If you have never been bird-watching before, we should start by making it very clear that what you have on your doorstep on the Costa de la Luz is no ordinary birding country. Not only is the Parque Nacional de Doñana (protected area of 1,300km2 joining the corners of the provinces of Cádiz, Sevilla, and Huelva) one of Europe's most important wetland reserves, but the Strait of Gibraltar, which constitutes the Province's southern boundary, is also the crossover point twice a year for millions of birds (including hundreds of thousands of raptors) on their migratory route. The combination of a vast array of resident birds and the non-stop traffic during the migratory months makes the area an experienced twitcher's paradise, while for those new to bird-watching this is perhaps the perfect place to start, because Cádiz is, without doubt, big-bird country. There are plenty of smaller and medium-sized birds alright and the guides that we recommend (see below) will be able to tell you everything you want to know about them and more, but the biggest thrill of all (if you are a novice like I was) is to have so many raptors (eagles, harriers, vultures) circling above you that you don't know where to point your binoculars!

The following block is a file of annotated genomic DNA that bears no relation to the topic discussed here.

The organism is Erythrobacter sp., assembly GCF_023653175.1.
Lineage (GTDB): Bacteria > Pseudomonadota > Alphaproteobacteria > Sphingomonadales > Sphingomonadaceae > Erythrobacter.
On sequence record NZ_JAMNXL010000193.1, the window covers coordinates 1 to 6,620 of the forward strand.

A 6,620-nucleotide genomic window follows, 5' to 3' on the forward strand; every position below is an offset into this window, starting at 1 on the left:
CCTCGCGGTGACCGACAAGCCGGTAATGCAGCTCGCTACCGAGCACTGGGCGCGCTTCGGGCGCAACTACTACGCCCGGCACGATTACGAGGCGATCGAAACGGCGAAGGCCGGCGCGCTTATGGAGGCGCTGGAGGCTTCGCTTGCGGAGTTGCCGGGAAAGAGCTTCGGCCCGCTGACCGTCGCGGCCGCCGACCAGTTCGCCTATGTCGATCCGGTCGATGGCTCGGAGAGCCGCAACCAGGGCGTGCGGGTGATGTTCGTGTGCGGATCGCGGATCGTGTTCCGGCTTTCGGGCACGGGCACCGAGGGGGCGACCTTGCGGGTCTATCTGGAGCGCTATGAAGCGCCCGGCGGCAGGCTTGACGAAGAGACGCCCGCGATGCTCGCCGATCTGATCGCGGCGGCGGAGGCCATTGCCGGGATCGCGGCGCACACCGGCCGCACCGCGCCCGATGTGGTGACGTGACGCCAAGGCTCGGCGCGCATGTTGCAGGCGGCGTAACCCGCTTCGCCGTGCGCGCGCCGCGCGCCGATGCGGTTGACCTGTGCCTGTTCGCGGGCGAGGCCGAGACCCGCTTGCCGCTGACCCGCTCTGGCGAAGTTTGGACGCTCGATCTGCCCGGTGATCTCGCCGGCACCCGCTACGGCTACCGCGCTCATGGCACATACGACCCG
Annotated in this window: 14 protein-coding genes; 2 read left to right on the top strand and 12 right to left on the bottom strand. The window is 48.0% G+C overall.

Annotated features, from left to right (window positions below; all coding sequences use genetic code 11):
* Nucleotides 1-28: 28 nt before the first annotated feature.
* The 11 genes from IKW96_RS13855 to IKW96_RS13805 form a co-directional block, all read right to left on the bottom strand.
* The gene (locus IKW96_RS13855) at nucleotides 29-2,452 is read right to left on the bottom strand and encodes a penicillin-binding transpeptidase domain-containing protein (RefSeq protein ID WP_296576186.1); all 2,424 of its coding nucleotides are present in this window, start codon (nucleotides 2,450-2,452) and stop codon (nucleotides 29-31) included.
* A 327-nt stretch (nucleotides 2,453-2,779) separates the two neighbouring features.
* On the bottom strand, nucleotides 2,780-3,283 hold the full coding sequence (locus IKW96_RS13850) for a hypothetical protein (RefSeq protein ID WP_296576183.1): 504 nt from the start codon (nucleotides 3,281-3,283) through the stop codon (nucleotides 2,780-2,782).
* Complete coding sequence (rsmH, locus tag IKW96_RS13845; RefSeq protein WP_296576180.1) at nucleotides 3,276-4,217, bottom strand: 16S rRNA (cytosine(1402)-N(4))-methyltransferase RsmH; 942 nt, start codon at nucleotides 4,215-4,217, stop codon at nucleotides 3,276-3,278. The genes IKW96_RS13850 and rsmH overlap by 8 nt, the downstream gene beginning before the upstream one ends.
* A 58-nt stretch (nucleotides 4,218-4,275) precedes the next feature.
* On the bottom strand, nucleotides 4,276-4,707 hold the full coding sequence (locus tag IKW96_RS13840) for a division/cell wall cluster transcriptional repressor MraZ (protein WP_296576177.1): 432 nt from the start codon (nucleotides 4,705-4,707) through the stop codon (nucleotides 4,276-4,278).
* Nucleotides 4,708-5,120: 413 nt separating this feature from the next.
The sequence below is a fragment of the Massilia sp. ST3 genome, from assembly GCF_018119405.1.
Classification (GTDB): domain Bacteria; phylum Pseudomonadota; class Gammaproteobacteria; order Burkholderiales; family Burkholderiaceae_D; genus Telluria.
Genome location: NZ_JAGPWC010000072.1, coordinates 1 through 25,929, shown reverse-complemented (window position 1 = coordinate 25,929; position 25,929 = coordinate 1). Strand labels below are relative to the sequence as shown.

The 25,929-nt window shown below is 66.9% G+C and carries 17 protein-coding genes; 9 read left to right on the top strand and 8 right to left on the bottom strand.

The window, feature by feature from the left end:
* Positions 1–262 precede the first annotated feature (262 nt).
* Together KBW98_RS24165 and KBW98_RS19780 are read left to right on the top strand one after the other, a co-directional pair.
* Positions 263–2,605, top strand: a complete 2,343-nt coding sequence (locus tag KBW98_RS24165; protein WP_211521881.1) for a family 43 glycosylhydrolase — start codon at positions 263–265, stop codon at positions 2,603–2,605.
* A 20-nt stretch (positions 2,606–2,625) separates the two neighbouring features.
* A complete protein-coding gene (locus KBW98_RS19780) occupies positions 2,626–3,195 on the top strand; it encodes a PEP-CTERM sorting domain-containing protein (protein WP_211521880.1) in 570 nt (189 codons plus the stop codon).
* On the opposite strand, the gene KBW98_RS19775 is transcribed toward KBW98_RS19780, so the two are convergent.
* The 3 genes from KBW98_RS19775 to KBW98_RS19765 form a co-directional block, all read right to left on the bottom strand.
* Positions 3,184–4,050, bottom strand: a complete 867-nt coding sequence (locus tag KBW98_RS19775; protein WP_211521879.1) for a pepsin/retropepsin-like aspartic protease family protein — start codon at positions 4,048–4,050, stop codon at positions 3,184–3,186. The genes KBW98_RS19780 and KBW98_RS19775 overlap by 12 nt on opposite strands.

A full-day's birding in October